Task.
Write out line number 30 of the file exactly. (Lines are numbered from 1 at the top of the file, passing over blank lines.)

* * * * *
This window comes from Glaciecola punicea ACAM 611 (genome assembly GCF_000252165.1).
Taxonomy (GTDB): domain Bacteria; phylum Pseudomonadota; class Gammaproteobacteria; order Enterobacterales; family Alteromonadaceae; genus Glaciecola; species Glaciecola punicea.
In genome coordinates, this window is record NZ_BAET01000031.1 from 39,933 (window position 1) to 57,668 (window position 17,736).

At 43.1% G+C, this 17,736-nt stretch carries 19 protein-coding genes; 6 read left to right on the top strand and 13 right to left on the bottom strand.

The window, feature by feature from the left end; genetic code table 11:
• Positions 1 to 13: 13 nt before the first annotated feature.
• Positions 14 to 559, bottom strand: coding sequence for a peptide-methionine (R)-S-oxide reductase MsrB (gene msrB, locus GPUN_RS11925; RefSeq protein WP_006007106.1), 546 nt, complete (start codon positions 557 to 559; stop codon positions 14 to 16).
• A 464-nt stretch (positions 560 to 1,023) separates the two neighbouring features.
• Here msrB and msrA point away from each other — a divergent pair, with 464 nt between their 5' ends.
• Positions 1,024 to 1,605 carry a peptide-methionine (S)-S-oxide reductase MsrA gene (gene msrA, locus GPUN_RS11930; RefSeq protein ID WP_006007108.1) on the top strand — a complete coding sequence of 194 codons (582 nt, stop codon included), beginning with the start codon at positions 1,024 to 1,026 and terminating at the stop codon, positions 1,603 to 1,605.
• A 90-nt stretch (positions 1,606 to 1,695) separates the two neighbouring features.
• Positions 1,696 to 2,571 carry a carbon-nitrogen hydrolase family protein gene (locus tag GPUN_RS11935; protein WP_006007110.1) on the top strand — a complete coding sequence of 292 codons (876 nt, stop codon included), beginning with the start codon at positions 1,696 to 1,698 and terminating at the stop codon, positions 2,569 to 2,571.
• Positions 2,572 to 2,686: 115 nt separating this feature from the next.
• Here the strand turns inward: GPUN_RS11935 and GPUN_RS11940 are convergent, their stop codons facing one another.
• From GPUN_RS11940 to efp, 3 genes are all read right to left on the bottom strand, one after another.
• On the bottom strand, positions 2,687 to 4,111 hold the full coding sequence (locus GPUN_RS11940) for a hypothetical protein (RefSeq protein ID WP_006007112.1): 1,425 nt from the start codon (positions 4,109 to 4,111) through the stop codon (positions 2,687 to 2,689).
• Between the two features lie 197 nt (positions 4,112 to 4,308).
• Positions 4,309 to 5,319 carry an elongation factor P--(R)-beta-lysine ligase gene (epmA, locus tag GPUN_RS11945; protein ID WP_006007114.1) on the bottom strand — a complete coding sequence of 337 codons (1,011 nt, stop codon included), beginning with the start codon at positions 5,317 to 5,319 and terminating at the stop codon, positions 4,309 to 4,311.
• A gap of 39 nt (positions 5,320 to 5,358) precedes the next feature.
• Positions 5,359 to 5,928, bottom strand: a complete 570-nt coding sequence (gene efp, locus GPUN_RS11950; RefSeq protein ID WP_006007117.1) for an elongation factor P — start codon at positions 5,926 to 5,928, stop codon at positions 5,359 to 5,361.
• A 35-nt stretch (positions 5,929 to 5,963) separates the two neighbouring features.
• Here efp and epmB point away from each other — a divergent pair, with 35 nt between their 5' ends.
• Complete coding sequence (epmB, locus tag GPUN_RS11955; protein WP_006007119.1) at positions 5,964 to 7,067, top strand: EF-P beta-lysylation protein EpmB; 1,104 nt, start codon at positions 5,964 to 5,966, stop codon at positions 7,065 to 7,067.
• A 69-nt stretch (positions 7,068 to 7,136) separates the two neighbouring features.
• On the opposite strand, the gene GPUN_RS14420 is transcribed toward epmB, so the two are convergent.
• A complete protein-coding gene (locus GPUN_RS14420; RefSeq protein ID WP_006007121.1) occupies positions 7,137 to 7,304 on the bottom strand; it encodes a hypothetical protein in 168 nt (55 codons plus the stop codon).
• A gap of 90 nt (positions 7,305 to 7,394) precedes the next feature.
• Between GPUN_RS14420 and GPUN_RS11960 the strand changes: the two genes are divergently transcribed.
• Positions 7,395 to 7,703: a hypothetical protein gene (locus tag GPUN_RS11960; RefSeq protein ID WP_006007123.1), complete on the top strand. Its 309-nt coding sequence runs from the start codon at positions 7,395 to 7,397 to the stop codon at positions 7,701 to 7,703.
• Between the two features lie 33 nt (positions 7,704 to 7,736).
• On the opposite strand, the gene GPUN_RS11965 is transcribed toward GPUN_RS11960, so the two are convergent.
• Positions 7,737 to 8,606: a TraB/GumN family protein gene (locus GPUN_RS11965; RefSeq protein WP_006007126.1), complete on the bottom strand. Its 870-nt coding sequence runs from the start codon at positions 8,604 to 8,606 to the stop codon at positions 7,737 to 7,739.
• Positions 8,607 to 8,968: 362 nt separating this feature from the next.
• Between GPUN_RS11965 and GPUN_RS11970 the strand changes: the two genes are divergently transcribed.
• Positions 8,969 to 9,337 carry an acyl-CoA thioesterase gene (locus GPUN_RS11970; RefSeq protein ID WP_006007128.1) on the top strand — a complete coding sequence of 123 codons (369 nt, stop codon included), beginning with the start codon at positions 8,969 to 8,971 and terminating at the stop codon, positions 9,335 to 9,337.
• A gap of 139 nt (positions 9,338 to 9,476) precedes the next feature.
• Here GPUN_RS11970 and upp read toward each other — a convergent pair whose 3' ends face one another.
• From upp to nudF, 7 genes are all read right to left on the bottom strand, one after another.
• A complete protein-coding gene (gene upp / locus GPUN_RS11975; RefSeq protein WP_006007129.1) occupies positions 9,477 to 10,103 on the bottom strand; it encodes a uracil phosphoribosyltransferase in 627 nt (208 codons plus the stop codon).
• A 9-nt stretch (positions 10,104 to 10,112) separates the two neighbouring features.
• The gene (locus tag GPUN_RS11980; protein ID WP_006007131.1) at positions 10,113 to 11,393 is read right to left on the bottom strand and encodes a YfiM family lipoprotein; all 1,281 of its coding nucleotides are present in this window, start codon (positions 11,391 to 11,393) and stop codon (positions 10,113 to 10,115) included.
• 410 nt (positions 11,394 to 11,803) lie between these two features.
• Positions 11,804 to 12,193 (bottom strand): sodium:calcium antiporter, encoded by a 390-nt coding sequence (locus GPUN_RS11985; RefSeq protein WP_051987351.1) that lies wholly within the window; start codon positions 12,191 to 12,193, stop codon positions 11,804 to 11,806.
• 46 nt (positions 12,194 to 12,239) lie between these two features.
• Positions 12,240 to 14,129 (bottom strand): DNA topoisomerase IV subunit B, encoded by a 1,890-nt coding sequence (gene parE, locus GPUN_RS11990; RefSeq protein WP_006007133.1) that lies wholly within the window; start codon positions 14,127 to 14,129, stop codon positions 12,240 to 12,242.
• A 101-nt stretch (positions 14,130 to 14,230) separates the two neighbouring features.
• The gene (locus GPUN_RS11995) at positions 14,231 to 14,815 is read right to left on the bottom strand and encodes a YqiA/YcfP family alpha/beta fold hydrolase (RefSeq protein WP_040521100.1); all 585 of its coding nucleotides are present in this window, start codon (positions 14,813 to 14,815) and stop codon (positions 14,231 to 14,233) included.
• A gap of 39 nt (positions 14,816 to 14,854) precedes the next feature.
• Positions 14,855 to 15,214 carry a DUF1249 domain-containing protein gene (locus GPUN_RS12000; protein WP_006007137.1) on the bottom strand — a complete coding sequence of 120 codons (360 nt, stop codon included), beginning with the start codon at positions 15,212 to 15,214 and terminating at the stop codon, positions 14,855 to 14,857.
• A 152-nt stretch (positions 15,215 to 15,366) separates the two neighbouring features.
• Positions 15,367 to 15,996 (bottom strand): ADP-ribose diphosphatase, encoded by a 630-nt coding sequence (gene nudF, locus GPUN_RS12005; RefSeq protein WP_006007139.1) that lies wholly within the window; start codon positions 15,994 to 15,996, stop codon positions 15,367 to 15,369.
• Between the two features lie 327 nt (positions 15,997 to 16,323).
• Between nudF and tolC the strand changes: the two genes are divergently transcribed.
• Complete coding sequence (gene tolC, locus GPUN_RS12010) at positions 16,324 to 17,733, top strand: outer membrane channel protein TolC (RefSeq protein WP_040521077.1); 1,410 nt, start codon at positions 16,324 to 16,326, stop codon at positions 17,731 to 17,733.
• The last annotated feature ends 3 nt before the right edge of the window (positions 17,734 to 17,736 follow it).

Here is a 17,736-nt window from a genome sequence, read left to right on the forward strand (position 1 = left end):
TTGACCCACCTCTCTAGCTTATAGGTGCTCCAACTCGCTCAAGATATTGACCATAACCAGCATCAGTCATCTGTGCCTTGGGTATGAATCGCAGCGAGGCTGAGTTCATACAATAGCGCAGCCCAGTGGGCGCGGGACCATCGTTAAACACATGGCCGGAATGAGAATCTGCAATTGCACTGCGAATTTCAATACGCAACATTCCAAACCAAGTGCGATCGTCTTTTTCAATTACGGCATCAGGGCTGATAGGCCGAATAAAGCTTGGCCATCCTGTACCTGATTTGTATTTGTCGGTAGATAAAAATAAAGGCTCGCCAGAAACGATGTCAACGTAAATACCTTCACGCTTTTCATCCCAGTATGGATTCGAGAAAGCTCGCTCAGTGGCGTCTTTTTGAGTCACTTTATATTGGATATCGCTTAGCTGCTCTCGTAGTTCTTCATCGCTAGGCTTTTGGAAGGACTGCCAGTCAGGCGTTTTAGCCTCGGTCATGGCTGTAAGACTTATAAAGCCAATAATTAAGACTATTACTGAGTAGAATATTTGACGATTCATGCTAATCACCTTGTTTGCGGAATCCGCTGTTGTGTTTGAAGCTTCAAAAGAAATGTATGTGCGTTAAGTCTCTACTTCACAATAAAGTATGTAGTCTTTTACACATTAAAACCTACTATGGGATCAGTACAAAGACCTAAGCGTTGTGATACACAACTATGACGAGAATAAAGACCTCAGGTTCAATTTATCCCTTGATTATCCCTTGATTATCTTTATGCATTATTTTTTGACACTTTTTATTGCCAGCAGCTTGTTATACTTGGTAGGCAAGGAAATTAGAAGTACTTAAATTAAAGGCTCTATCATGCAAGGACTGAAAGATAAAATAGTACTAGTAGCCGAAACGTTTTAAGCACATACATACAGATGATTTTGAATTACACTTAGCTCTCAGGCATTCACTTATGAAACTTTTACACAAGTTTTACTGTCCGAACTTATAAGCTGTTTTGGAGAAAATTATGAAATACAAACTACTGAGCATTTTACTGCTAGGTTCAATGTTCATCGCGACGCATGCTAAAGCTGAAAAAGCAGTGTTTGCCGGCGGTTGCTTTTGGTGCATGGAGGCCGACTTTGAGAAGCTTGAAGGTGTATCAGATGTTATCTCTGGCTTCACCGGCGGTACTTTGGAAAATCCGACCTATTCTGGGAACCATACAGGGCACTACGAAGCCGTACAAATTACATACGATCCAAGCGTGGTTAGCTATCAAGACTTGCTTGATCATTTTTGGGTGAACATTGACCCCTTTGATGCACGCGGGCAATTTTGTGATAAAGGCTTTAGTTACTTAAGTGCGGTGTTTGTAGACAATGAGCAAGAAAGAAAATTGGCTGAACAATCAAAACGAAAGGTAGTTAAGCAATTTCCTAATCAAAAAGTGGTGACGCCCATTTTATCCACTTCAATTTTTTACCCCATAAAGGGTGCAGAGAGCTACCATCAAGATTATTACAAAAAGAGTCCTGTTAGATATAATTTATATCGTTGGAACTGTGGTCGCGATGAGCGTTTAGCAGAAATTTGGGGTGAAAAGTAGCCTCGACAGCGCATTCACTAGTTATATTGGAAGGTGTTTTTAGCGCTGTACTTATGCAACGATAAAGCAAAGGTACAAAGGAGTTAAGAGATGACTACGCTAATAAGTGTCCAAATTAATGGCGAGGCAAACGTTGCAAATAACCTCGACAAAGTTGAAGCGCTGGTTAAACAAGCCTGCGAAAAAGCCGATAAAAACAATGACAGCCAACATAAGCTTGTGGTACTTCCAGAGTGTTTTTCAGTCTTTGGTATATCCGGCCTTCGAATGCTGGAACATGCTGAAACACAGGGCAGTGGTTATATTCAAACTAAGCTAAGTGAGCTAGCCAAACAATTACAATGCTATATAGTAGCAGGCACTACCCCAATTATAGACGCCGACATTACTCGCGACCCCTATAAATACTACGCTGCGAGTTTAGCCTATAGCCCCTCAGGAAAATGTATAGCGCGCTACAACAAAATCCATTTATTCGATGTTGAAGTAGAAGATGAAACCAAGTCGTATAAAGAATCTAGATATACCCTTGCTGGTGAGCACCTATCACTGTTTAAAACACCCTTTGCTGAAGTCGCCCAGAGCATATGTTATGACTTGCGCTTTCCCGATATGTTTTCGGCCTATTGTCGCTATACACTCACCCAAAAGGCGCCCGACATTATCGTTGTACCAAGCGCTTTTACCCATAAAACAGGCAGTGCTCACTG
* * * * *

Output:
• Between the two features lie 33 nt (positions 7,704 to 7,736).